Well, “bad” may be a bit harsh. And maybe what I want to talk about today isn’t so much when a formerly good story becomes a mutant monster of epic proportions. What I want to talk about is something I have a bit more experience with — when a good story idea starts bad.
You see, of the writing projects I’ve spent the most time on in my life, the majority found their origins sometime during my teenage years. In the case of Down a Lost Road, I was 12 years old when I got the idea, based off a creepy dream I had. The Grey Tide? My earliest draft dates from when I was 10. Oathbreaker began when I was about 14.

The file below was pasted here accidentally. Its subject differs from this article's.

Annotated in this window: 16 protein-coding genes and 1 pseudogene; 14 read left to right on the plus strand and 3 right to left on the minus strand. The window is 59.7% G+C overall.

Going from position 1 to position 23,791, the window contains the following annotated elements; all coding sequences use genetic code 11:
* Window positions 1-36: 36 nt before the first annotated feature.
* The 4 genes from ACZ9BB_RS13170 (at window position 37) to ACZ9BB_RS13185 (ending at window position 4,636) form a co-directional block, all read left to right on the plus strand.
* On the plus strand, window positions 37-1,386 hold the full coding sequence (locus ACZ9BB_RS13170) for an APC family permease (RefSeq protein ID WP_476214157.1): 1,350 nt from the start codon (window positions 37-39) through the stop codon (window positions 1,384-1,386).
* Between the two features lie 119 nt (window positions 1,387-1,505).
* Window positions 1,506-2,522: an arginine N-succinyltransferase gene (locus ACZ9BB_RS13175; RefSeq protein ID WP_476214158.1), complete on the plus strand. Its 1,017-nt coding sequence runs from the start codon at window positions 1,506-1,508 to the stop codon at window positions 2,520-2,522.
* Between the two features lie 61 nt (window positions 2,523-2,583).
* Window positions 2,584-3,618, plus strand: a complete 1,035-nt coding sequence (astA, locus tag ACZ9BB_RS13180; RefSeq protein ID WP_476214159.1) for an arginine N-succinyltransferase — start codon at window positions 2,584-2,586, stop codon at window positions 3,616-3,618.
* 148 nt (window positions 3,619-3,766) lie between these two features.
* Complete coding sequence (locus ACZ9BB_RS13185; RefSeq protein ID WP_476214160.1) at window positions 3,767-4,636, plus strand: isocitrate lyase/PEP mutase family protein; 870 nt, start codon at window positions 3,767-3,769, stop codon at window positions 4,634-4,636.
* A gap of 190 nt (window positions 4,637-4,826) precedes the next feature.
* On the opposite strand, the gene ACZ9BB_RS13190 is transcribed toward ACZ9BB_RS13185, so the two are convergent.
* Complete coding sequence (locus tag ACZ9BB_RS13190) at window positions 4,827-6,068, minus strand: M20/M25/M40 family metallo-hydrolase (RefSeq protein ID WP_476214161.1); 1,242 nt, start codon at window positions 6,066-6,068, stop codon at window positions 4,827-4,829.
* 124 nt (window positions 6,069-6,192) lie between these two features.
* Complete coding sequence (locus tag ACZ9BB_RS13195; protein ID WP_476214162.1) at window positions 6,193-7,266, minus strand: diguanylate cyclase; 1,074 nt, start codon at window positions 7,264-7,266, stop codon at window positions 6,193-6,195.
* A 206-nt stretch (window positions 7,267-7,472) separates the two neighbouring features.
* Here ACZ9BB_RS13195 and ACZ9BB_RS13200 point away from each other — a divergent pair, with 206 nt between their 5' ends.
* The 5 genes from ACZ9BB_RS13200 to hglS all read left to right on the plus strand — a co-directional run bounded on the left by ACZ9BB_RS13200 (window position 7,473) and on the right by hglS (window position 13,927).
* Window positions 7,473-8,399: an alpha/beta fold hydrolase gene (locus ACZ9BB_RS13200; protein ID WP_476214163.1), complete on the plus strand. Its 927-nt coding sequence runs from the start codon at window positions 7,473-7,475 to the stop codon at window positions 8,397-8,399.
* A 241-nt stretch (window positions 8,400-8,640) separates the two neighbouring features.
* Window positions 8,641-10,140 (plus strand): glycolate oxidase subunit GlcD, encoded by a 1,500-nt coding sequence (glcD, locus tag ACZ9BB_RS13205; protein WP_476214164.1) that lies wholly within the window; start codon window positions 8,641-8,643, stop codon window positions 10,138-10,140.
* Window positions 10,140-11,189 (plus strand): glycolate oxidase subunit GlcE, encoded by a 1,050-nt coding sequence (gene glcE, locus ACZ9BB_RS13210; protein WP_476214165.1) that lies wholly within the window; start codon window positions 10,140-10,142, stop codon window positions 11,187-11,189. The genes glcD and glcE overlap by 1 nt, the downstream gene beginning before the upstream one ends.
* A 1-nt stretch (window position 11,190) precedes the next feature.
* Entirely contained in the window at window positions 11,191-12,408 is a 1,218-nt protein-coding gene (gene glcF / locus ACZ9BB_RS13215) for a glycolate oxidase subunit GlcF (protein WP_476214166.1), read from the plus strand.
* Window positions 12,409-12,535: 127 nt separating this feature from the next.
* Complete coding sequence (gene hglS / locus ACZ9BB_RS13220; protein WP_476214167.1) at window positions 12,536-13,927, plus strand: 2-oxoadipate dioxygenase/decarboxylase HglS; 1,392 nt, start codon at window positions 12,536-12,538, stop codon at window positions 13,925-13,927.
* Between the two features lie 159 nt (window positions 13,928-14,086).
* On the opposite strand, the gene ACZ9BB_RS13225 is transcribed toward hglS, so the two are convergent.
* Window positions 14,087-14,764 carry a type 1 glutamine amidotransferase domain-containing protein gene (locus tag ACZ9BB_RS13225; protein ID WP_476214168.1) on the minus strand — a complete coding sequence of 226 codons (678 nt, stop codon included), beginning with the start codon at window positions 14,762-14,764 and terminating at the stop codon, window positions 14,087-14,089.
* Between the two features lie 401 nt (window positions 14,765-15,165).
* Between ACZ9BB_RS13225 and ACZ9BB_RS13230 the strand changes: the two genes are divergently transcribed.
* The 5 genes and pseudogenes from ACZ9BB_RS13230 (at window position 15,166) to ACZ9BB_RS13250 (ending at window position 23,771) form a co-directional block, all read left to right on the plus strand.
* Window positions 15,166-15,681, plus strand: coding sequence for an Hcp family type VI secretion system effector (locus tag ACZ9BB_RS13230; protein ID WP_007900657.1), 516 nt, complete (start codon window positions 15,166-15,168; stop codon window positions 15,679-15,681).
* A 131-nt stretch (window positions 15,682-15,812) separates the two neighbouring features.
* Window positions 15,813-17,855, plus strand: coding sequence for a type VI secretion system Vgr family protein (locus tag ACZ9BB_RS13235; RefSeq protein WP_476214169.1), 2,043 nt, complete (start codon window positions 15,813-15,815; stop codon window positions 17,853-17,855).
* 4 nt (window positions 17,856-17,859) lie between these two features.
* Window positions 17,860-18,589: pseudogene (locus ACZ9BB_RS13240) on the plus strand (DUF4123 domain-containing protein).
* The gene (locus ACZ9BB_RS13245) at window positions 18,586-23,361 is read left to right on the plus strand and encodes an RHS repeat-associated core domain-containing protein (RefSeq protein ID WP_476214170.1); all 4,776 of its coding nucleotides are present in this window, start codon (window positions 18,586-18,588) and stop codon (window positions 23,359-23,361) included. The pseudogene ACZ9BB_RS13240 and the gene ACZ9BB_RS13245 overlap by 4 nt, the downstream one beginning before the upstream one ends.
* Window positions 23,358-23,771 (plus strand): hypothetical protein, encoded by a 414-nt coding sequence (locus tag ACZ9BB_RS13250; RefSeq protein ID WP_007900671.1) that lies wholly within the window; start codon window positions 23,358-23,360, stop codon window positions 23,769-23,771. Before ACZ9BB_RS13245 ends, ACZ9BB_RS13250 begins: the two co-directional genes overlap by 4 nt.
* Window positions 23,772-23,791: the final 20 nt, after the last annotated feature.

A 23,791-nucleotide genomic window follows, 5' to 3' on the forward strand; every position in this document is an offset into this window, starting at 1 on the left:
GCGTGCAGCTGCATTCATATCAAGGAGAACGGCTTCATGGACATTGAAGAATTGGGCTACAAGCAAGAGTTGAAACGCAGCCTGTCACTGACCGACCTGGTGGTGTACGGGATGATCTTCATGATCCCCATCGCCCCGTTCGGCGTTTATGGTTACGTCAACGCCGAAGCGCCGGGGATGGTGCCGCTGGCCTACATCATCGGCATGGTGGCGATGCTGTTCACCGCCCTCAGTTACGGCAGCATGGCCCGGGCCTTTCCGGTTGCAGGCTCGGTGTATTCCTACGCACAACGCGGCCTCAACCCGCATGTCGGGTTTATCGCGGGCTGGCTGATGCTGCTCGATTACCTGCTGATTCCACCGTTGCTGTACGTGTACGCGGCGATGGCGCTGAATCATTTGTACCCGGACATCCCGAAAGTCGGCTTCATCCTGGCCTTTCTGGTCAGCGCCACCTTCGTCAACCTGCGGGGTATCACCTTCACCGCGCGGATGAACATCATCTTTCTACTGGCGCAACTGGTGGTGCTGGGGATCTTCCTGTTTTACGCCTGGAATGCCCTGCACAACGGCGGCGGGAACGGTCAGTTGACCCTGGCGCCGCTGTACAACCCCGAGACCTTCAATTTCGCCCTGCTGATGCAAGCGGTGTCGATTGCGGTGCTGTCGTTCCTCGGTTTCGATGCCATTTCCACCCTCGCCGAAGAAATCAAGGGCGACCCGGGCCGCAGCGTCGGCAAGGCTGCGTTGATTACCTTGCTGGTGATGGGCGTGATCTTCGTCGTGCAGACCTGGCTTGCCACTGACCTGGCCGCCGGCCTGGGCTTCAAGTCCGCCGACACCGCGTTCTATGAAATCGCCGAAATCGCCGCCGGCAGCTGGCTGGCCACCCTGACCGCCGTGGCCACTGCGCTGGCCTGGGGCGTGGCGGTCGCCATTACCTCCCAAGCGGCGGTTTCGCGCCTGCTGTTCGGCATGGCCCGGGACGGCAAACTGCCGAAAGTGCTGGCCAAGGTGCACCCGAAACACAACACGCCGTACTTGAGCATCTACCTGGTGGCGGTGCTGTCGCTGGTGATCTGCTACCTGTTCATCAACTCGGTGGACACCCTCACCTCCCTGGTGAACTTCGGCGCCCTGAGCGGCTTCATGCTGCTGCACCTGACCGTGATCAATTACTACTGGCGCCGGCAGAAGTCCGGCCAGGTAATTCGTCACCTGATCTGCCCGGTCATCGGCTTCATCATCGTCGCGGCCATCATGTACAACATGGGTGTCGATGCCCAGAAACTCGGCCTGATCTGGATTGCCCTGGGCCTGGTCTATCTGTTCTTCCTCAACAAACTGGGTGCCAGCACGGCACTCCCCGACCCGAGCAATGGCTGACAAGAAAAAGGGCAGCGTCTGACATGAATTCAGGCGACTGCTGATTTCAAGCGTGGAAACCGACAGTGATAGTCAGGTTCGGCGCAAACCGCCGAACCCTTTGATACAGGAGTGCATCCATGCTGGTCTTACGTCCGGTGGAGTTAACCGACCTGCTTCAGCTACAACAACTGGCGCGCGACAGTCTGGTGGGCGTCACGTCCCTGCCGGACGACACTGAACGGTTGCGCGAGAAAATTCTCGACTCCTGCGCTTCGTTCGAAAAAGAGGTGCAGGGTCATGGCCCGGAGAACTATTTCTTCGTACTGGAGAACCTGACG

Now, why do I lump all these three novels into this rather unflattering category of bad-starts? Well, the reason is obvious.
Maybe the story had good elements. Maybe it was the characters. Maybe the core of the plot. Maybe the world I imagined for them. In any case, they all had some aspect that intrigued, captivated, or mystified me. But none of those things are enough for me, looking back on those earliest drafts, to call them “good.” They were childish. Immature. Cliched. Predictable. They sounded like they had been written by a young person with no real experience of the world — which is precisely true.
Funny how you get a perspective on things as you get older.